Data-Centric Security: Protecting data that no longer lives behind the firewall

By Sangeetha Phalgunan, Country Manager – Sales, Informatica India
Sangeetha Phalgunan

Today, data moves quicker, zipping between more sources and targets running on completely different technology landscapes than before. As a result, data breaches have become more frequent. It is clear that existing network-based data security architectures that focus on the perimeter are no longer capable of protecting the huge volume of data against sophisticated threats from both internal and external environments. It is not that there are more chinks in the firewall. It is the perfect storm of bad guys getting better, data migrating farther, and the sheer fact that data no longer lives behind the firewall.

Existing security architectures have been built presuming that data will live in a data center and be consumed on-premise. Data was earlier thought to be small, constantly monitored, accessed only by employees via the right security controls and usually at rest. However the reality today is that we have data pouring out from millions of apps in the cloud and being sent to billions of mobile devices. This makes the data anything but small, and the challenge to secure it increasingly difficult.

So no matter how strong the perimeter around the data center is, the security it offers is purely notional because it:

Ignores the movement and proliferation of data: The widespread adoption of cloud services and mobile technology means organizations are moving the data at exponential rates and volumes and none of it is protected by the firewall. More importantly, when data moves from one location to another, it runs the risk of breaking a number of data privacy laws.

Ignores what is happening inside the perimeter: When as many as 50% of the security breaches can be attributed to people inside the organization, a fortified firewall around the data center is inadequate. Irrespective of whether it is through criminal intent or simple error at work, the administrators and external contractors inside the perimeter who have access to all the data can do serious damage.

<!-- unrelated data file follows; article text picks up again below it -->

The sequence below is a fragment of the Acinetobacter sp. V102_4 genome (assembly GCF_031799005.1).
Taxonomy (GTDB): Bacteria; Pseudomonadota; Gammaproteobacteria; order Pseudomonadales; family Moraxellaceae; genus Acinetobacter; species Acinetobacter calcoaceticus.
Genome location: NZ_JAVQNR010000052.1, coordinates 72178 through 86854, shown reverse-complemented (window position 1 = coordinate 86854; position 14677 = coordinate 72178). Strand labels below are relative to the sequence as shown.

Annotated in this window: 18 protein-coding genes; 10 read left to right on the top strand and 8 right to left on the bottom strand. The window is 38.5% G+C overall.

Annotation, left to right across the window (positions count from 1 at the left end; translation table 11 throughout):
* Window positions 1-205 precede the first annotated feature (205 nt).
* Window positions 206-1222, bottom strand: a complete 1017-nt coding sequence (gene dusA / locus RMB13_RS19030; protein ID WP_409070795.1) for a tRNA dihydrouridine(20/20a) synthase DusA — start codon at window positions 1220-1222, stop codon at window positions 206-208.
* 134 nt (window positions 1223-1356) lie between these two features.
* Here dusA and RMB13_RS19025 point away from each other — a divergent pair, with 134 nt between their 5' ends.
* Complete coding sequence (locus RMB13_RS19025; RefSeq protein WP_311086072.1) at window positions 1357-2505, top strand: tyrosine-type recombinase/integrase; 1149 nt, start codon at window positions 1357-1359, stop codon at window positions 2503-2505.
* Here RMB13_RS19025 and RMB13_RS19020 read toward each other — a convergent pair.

These challenges call for organizations to take a whole new approach to security and we call it – Data-Centric Security.

Data-Centric Security protects the data itself – rather than just the endpoints, networks, and applications it moves between. It means the security moves with the data as much as the organization needs it to. Instead of slowing down the progress and proliferation of data, it can empower the organization to make the most of it.

To adopt this new approach to data security, companies will have to learn four processes:

  1.  Knowing where the sensitive data resides: Only 16% of organizations today know where their confidential data resides. The ability to connect to, discover, locate, and classify sensitive data is a critical process. It must be repeatable and agnostic of technology or geography.

    . Assessing its security posture: In a Data-Centric Security model, there is a need to determine the level of risk that confidential data is subject to. It means always knowing who has access to data, what they are doing with it, and what type of security controls are in place for protection.3. Protecting it: Data-Centric Security defines unique rules for different data. It means masking the data for certain users and blocking it entirely for others.4. Detecting infringements: Proactively detecting infringements is critical. It means knowing when the data is in a state that is not complying with a policy when it is in breach.

    The move to Data-Centric Security will involve a significant shift in both approach and technology for most organizations. Organizations will need to consider a few measures like:

    * Stopping the use of production data in non-production environments
    * Preventing unauthorized access to data
    * Monitoring access to data

    Organizations will continue to use more sensors, departments will become more mobile with the changed datascape and new architectures will enable them to move as freely as they need to. It will protect their data without inhibiting movement, empower openness and collaboration and allow the data to stay where it naturally resides.

    The new age of data is an exciting time for global businesses. The organizations that learn how to handle it without compromising compliance and security will be the ones that dominate this new paradigm.

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